To grasp the importance of General Motors' new GMT900 full-size pickup and SUV platform, one only has to consider that its predecessor is responsible for over 10-percent of total annual new-vehicle sales in the US. The General's full-size SUVs move off the lot at a rate of approximately 650,000 per year, meaning that a new Tahoe, Suburban, Yukon, or Escalade finds its way into a garage approximately every 48 seconds. Love 'em or loath 'em, these vehicles are GM's lifeblood. With today's statistics lesson out of the way, we submit Autoblog's review of the 2007 Chevrolet Tahoe LT. As nearly seven years have passed since the last redesign, GM's engineers certainly have their work cut out for them -- virtually every aspect of the previous iteration needs improvement if the company expects to maintain the full-size SUV sales crown. Have they succeeded? While the verdict will ultimately be rendered in showrooms, that isn't stopping us from weighing-in with our opinion. (Click on through to the jump for more photos and analysis!) The Tahoe name came to Chevy dealerships in 1995, when the classic Blazer moniker was reassigned to full-time duty on the brand's mini-SUVs. This was also the first year for a four-door model; prior to this, the only way to get four doors on a full-size GM SUV was to spring for the gigantic Suburban. By trimming over a foot from the 'Burb's wheelbase, Tahoe suddenly found itself the new darling of subdivision dwellers across the country. With fuel economy at the forefront of many buyers' minds, GM's designers set out to create a fresh look for the new Tahoe that would also slice through the wind with less effort. To the extent that a vehicle boasting 37.3 square feet of frontal area can be called "sleek", the work has paid off. The Tahoe has a drag coefficient of 0.363 - approaching that of many sedans, and the sheetmetal carries with it a much more sophisticated look than we're used to seeing on a truck carrying a Bowtie up front. Gone is the plain-jane appearance of previous Tahoes, and the silly scowl of the Silverado. In its place lies a vehicle that comes off as decidedly modern and classy. A pair of tow hooks have been recessed into the bumper cover, but forget any notions of serious off-roading. The fascia and air dam contribute to almost car-like approach angles, meaning that anything taller than that speed bump in the neighborhood Starbucks is likely to result in a trip to the local body shop. For a vehicle segment that depends so much on the illusion of ruggedness, this seems like an unforgivable sin, but it's probably a move in the right direction considering the ever-so-few number of SUV owners that leave the pavement with their $40,000 steeds. The upcoming Z71 off-road package will supposedly address this issue when introduced later this year; in the mean time, we'll ponder other uses for the transfer case's low range. The front fenders flare gracefully over the widened track and fit tightly to the adjoining panels. Without a …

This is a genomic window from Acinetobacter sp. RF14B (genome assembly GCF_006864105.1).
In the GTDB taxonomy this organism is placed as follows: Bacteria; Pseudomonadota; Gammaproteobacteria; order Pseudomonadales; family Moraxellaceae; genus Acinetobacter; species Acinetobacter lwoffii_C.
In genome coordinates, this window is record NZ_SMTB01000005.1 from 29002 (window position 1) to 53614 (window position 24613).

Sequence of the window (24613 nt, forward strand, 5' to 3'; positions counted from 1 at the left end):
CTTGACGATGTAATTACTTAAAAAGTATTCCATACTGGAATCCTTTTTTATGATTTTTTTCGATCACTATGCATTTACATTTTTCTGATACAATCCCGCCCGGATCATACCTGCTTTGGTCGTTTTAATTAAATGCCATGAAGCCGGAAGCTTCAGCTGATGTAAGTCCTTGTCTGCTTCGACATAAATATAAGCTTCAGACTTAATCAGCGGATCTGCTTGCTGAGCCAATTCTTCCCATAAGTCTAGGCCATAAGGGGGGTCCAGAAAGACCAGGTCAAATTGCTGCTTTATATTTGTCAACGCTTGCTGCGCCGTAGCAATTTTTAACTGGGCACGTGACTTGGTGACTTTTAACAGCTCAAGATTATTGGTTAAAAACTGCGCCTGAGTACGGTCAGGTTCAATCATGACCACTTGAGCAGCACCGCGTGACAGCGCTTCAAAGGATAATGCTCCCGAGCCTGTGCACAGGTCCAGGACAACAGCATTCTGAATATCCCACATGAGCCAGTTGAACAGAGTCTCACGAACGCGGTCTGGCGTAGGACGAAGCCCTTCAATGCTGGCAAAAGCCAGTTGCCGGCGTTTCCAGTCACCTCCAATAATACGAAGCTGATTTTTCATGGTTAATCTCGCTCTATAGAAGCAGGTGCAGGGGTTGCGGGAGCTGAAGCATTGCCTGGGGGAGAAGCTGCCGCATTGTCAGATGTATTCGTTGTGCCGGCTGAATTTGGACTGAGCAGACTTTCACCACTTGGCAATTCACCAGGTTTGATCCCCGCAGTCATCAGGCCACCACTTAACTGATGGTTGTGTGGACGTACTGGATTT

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|MPG||15 City / 21 Hwy|
|Transmission||4-spd auto w/OD|
|Power||320 @ 5200 rpm|
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